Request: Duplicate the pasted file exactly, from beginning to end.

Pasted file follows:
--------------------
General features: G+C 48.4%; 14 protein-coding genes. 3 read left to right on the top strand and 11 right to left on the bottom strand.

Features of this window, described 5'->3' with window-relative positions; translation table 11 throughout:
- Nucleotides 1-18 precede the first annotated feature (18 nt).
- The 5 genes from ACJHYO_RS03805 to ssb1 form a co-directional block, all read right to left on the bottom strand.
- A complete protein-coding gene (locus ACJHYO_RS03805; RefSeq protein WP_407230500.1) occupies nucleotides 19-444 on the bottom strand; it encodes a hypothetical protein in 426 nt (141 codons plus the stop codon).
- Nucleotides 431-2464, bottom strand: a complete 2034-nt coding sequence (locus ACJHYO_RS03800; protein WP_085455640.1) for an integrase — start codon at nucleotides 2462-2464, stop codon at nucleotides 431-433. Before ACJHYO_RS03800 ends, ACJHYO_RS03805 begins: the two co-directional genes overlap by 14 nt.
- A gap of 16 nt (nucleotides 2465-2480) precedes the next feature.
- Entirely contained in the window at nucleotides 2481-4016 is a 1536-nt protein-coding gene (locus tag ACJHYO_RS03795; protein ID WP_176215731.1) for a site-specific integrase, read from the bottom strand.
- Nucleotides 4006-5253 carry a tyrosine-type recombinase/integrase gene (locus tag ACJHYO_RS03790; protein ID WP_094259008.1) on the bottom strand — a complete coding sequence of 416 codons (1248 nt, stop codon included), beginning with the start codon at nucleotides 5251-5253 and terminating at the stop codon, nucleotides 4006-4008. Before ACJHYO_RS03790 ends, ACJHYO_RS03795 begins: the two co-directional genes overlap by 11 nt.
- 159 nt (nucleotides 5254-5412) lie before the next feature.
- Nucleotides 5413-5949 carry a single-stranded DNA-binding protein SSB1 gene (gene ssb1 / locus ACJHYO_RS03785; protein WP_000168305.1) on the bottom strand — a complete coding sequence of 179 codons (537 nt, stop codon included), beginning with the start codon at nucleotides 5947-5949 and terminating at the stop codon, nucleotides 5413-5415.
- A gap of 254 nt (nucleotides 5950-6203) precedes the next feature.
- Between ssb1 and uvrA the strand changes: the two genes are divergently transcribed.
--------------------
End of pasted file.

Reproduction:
General features: G+C 48.4%; 14 protein-coding genes. 3 read left to right on the top strand and 11 right to left on the bottom strand.

Features of this window, described 5'->3' with window-relative positions; translation table 11 throughout:
- Nucleotides 1-18 precede the first annotated feature (18 nt).
- The 5 genes from ACJHYO_RS03805 to ssb1 form a co-directional block, all read right to left on the bottom strand.
- A complete protein-coding gene (locus ACJHYO_RS03805; RefSeq protein WP_407230500.1) occupies nucleotides 19-444 on the bottom strand; it encodes a hypothetical protein in 426 nt (141 codons plus the stop codon).
- Nucleotides 431-2464, bottom strand: a complete 2034-nt coding sequence (locus ACJHYO_RS03800; protein WP_085455640.1) for an integrase — start codon at nucleotides 2462-2464, stop codon at nucleotides 431-433. Before ACJHYO_RS03800 ends, ACJHYO_RS03805 begins: the two co-directional genes overlap by 14 nt.
- A gap of 16 nt (nucleotides 2465-2480) precedes the next feature.
- Entirely contained in the window at nucleotides 2481-4016 is a 1536-nt protein-coding gene (locus tag ACJHYO_RS03795; protein ID WP_176215731.1) for a site-specific integrase, read from the bottom strand.
- Nucleotides 4006-5253 carry a tyrosine-type recombinase/integrase gene (locus tag ACJHYO_RS03790; protein ID WP_094259008.1) on the bottom strand — a complete coding sequence of 416 codons (1248 nt, stop codon included), beginning with the start codon at nucleotides 5251-5253 and terminating at the stop codon, nucleotides 4006-4008. Before ACJHYO_RS03790 ends, ACJHYO_RS03795 begins: the two co-directional genes overlap by 11 nt.
- 159 nt (nucleotides 5254-5412) lie before the next feature.
- Nucleotides 5413-5949 carry a single-stranded DNA-binding protein SSB1 gene (gene ssb1 / locus ACJHYO_RS03785; protein WP_000168305.1) on the bottom strand — a complete coding sequence of 179 codons (537 nt, stop codon included), beginning with the start codon at nucleotides 5947-5949 and terminating at the stop codon, nucleotides 5413-5415.
- A gap of 254 nt (nucleotides 5950-6203) precedes the next feature.
- Between ssb1 and uvrA the strand changes: the two genes are divergently transcribed.